On Friday the Bureau of Labor Statistics will release its monthly jobs report for November 2020. 

Russell Weaver, an economic geographer with Cornell University’s School of Industrial and Labor Relations (ILR) Buffalo Co-Lab says businesses in New York, especially in the retail and food services industries, are still struggling to rehire employees and new unemployment claims are continuing to trend upward.

Bio: https://www.ilr.cornell.edu/people/russell-weaver

Weaver says:

“The consensus among economists is that Friday’s jobs report from the Bureau of Labor Statistics will show that around 500,000 jobs were gained during the month of November, resulting in an unemployment rate of around 6.8% – down slightly from the 6.9% rate recorded in October. This slow pace of growth continues the trend of stalled recovery that began to take shape in September. Adding 500,000 jobs last month still leaves the economy with a deficit of nearly 10 million jobs relative to the start of the pandemic, when more than 22 million jobs were lost during March and April alone. The initial shock of those March and April losses will continue to reverberate in Friday’s report, which is set to show continued growth in long-term unemployment.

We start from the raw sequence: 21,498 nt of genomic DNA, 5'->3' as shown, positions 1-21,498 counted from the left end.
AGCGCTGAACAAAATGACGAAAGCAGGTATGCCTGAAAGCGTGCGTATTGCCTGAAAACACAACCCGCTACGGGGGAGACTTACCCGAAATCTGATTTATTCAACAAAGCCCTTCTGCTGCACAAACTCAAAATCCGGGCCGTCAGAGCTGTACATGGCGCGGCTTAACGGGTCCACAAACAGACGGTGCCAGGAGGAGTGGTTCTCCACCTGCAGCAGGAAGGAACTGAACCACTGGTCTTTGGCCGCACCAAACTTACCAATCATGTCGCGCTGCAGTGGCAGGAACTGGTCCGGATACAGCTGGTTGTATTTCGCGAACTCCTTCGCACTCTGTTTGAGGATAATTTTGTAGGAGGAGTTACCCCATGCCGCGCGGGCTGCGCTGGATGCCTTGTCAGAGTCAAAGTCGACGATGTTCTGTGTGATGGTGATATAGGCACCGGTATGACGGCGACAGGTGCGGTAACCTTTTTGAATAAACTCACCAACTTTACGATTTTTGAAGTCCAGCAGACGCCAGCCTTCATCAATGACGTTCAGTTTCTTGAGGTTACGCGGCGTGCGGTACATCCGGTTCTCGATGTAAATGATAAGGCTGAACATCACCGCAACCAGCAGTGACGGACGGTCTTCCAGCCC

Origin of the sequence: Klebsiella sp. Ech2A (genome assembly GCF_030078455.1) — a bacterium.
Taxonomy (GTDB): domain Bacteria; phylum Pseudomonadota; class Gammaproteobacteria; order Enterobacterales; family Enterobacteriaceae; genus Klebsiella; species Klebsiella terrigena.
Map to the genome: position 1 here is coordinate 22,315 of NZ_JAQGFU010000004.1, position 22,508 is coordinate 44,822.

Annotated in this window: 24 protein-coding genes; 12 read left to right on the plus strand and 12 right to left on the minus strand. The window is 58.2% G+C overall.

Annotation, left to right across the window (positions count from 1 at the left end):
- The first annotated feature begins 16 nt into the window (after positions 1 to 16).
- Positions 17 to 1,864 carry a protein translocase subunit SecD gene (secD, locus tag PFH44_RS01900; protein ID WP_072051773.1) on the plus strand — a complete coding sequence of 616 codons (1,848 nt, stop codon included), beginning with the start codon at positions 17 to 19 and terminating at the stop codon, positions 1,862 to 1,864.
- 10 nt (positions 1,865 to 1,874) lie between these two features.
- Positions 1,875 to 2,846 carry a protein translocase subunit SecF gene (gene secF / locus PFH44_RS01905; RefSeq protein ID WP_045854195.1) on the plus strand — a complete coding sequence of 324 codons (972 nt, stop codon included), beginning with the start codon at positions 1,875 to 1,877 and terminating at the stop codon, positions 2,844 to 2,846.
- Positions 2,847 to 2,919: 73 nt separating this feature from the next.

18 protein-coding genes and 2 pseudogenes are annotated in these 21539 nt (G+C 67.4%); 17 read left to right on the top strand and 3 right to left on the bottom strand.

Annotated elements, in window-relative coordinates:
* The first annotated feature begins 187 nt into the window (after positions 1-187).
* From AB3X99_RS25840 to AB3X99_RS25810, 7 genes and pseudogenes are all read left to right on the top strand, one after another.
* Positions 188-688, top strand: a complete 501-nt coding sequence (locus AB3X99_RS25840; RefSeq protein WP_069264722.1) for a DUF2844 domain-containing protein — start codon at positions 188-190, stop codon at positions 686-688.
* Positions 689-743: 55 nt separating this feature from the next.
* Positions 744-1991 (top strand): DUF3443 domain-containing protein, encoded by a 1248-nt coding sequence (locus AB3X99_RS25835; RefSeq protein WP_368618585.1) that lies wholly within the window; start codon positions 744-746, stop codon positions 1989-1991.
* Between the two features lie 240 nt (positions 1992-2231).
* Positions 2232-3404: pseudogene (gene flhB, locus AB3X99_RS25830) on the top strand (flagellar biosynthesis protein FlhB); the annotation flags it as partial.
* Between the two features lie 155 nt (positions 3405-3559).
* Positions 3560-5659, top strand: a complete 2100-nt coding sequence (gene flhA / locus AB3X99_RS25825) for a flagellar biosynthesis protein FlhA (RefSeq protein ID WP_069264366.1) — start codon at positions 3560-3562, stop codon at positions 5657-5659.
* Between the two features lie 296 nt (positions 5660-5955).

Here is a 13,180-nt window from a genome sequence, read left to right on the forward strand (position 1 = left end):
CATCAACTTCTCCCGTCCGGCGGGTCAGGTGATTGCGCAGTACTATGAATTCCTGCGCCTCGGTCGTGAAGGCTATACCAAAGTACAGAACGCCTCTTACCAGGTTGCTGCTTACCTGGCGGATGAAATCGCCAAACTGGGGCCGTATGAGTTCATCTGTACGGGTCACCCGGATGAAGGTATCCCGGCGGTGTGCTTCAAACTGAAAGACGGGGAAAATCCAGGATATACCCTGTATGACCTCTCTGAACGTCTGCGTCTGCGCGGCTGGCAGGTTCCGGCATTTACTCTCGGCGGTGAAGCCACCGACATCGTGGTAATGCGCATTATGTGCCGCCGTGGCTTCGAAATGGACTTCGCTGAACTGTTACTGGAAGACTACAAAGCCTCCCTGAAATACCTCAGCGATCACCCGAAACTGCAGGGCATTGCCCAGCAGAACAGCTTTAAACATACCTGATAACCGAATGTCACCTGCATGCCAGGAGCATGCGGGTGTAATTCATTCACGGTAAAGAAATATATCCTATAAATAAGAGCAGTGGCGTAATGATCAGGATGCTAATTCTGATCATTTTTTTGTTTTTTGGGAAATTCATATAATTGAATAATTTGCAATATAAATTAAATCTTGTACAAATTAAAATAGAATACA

“Meanwhile, with COVID cases surging in New York state and throughout the nation, new weekly unemployment claims are once again trending upward, as state and local governments move toward tighter restrictions to curb the spread of the virus. Dozens of layoff notices submitted to the New York State Worker Adjustment and Retraining Notification system between late October and the end of November show that businesses, especially in retail and food services, are still struggling to rehire employees and sustain existing staffing levels.

“Renewed bipartisan conversations around a second stimulus package, coupled with promising developments on a COVID-19 vaccine, are reasons for tempered optimism. However, ushering in a faster and more inclusive recovery demands more than just conversations. A comprehensive stimulus that centers the needs of workers and working families – through direct support to households, extended unemployment benefits, farther reaching evictions and utility shutoff prevention, and debt and housing cost relief, among other measures – is sorely needed.”

- 30 -